Nothing is more basic to human well-being than having enough nutritious food to eat. Yet one in every eight people in the world — 842 million — are trapped in a cycle of hunger and poverty.
The reality is that most of the world doesn't have the benefit of picking up food from the corner store — they grow it themselves. Hunger is a crisis when disaster ruins the harvest. It is a cycle when families cannot grow or buy enough to lead healthy, productive lives, and when the effects of malnutrition are passed on to the next generation.
When food shortages occur due to drought and conflict, Mercy Corps helps prevent hunger and treat malnutrition in the most vulnerable — children, pregnant women, the elderly and the displaced. We distribute vouchers, cash or emergency rations, working with local suppliers to speed delivery, save money and boost local economies.
In addition to emergency responses, we focus on long-term solutions that build future food security.
Mercy Corps helps famers manage their land, increase their harvests and diversify crops to produce a larger, more nutritious, and stable food supply. By teaching nutrition and hygiene, we ensure families can utilize their resources to boost their health. And we connect farmers with new markets and introduce more efficient methods of tending productive livestock and processing and storing crops to increase incomes for years to come.
All stories about Agriculture & Food
Kenya: Struggling to keep a goat alive July 12, 2011
I arrived in Garissa, Kenya — a city of at least 180,000 people not far from the border with Somalia — today after a long, hot drive from Nairobi. I’ll be in Garissa and areas to the north for the remainder of the week to see how this year’s drought has impacted families in the area.
Indonesia: A video blog from Indonesia's remote Mentawai Islands July 11, 2011
Somalia: Will the U.S. stand by as famine looms in Somalia? July 7, 2011
"The drought has gotten so bad that we have seen camels dying of thirst," recounted a Mercy Corps colleague during my recent visit to Somalia.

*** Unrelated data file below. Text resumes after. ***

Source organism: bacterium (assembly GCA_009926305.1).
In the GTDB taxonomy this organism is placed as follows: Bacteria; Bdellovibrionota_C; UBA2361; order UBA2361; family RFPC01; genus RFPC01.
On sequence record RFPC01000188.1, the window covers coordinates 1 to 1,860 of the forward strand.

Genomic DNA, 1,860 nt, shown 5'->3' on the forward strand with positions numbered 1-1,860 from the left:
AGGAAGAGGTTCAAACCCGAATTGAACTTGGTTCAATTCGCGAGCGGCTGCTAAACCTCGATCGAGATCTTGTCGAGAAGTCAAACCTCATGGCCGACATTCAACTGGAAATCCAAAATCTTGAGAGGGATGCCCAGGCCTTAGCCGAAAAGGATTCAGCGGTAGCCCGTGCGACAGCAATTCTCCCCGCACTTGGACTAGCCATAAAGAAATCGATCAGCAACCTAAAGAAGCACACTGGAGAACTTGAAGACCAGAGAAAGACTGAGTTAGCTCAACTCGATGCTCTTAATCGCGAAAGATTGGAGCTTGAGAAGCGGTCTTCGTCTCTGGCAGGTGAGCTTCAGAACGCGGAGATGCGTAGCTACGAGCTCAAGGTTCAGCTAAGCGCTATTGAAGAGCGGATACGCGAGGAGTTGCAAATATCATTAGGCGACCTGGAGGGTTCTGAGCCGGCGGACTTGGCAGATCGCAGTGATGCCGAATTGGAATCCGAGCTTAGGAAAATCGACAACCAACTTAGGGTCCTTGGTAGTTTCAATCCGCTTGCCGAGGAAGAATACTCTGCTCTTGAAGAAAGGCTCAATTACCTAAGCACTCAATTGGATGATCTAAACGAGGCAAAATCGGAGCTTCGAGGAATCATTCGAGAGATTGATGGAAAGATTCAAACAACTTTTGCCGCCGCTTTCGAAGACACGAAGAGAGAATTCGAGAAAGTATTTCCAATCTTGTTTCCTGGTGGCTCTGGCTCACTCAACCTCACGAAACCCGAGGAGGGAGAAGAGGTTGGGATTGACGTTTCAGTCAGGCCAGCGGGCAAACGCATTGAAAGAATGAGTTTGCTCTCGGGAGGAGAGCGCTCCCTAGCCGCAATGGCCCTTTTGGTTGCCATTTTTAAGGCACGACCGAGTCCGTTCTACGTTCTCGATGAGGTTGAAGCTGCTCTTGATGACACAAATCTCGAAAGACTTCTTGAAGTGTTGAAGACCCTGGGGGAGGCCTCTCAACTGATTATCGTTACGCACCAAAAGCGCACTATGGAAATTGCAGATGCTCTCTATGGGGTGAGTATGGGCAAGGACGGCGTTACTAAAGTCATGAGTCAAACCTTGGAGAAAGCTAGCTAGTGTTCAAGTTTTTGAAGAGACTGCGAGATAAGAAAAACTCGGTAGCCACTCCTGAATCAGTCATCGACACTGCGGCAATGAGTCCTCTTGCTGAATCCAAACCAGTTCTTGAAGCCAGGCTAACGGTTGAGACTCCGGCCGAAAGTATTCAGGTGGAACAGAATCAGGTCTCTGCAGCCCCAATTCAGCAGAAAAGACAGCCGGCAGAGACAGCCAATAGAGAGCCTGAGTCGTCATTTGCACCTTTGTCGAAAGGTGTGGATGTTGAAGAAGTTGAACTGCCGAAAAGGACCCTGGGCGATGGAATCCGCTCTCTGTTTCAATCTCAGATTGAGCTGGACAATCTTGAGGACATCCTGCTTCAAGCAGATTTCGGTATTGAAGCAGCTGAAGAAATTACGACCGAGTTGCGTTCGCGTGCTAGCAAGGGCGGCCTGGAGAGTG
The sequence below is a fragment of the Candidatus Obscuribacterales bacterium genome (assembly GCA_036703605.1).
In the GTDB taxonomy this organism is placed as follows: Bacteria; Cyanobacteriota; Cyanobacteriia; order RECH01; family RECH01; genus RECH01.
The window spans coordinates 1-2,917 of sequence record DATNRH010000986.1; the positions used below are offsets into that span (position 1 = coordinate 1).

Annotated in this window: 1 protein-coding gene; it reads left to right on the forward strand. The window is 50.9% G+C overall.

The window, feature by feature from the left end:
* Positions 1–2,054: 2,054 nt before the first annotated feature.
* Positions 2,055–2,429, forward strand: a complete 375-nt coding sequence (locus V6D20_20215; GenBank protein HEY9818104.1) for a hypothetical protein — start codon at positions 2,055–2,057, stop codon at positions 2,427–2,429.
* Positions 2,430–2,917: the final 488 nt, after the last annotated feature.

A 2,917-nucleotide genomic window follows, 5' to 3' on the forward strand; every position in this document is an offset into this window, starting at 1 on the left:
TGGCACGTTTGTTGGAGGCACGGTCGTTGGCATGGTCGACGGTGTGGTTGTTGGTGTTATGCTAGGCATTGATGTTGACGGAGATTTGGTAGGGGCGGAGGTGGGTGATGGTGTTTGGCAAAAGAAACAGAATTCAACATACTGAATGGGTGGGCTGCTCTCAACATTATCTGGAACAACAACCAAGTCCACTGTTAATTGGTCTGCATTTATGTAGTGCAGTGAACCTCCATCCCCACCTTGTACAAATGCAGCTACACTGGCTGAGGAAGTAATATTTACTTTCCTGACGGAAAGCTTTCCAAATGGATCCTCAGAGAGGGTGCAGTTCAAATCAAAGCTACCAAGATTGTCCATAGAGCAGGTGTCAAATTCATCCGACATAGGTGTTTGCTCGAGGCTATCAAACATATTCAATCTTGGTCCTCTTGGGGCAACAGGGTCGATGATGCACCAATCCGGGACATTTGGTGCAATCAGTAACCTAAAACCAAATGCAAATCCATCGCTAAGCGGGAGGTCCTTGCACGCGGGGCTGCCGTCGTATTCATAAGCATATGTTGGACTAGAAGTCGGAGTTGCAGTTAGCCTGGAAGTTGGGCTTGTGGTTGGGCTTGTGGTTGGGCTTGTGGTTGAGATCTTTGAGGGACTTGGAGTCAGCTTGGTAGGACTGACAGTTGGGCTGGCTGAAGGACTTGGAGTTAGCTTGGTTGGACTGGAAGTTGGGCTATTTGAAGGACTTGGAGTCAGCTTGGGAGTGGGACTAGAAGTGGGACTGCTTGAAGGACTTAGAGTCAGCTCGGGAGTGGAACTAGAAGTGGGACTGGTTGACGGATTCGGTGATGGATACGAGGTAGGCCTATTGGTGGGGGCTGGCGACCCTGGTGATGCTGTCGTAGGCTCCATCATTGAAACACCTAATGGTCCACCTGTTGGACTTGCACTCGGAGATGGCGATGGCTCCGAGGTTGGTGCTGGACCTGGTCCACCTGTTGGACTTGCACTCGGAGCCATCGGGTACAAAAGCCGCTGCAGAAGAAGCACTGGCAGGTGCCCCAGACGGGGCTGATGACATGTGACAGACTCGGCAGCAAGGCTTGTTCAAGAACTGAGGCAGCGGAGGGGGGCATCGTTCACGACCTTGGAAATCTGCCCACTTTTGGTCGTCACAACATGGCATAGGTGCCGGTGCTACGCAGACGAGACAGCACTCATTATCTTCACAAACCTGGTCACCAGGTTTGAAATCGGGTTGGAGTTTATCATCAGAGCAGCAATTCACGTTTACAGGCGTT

Indonesia: Saving for the future, one coffee harvest at a time July 3, 2011
Guatemala: "Broadcasting" important health and nutrition news in rural Guatemala July 1, 2011
Each time I showed up to small and faraway communities where the heat was unbearable, where there was no electricity to turn on a light bulb, where there was no wind to ease the heat in the air — and where the field workers were parking their motorcycles and placing their gear on the dried grass
India: Chipping in to help India's farmers grow potatoes June 28, 2011
When you mention potatoes, most Americans would think “Idaho.” Few would think the Kashmir Valley in the Himalaya Mountains. But Mercy Corps did. In 2010, Mercy Corps supported an experiment growing seed potatoes in the upper regions of the Kashmir Valley.
Guatemala: Molding more than corn — molding nutrition June 26, 2011
One of Guatemala's main staple foods is corn — in fact, Guatemalans sometimes even refer to themselves as “corn people.” One of the traditional ways to consume corn here is in the form of tortillas.
Guatemala: Mercy Corps Guatemala program featured in USAID Frontlines magazine June 23, 2011
USAID's Frontlines magazine recently showcased Mercy Corps Guatemala’s Innovative Market Alliance for Rural Entrepreneurs (IMARE) programme through the personal story of Delma Gomez, one of
Guatemala: Farmers find new markets June 22, 2011
Indonesia: Water flows and greens grow June 20, 2011
Thanks to the Bill & Melinda Gates Foundation, Mercy Corps´ hygiene promotion, livelihood, water and sanitation programmes are improving living conditions for those living in displacement camps on Indonesia's Mentawa